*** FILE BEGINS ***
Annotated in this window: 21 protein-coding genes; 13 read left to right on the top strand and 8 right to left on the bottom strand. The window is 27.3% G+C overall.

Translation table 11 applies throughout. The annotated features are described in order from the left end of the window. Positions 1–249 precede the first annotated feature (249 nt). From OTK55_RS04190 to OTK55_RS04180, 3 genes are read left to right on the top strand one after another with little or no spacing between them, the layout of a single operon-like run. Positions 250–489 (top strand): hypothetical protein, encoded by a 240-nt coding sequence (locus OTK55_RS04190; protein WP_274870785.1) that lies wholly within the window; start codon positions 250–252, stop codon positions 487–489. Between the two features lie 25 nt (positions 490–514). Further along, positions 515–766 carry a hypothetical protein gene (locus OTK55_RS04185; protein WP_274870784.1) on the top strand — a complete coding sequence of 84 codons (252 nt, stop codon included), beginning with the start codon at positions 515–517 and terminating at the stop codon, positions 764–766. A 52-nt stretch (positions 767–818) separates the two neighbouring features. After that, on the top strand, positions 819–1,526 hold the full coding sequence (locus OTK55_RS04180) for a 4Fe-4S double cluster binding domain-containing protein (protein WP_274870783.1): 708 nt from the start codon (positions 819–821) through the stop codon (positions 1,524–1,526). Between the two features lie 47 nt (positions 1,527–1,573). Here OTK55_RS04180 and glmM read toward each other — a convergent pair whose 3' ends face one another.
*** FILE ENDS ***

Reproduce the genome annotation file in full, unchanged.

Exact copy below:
Annotated in this window: 21 protein-coding genes; 13 read left to right on the top strand and 8 right to left on the bottom strand. The window is 27.3% G+C overall.

Translation table 11 applies throughout. The annotated features are described in order from the left end of the window. Positions 1–249 precede the first annotated feature (249 nt). From OTK55_RS04190 to OTK55_RS04180, 3 genes are read left to right on the top strand one after another with little or no spacing between them, the layout of a single operon-like run. Positions 250–489 (top strand): hypothetical protein, encoded by a 240-nt coding sequence (locus OTK55_RS04190; protein WP_274870785.1) that lies wholly within the window; start codon positions 250–252, stop codon positions 487–489. Between the two features lie 25 nt (positions 490–514). Further along, positions 515–766 carry a hypothetical protein gene (locus OTK55_RS04185; protein WP_274870784.1) on the top strand — a complete coding sequence of 84 codons (252 nt, stop codon included), beginning with the start codon at positions 515–517 and terminating at the stop codon, positions 764–766. A 52-nt stretch (positions 767–818) separates the two neighbouring features. After that, on the top strand, positions 819–1,526 hold the full coding sequence (locus OTK55_RS04180) for a 4Fe-4S double cluster binding domain-containing protein (protein WP_274870783.1): 708 nt from the start codon (positions 819–821) through the stop codon (positions 1,524–1,526). Between the two features lie 47 nt (positions 1,527–1,573). Here OTK55_RS04180 and glmM read toward each other — a convergent pair whose 3' ends face one another.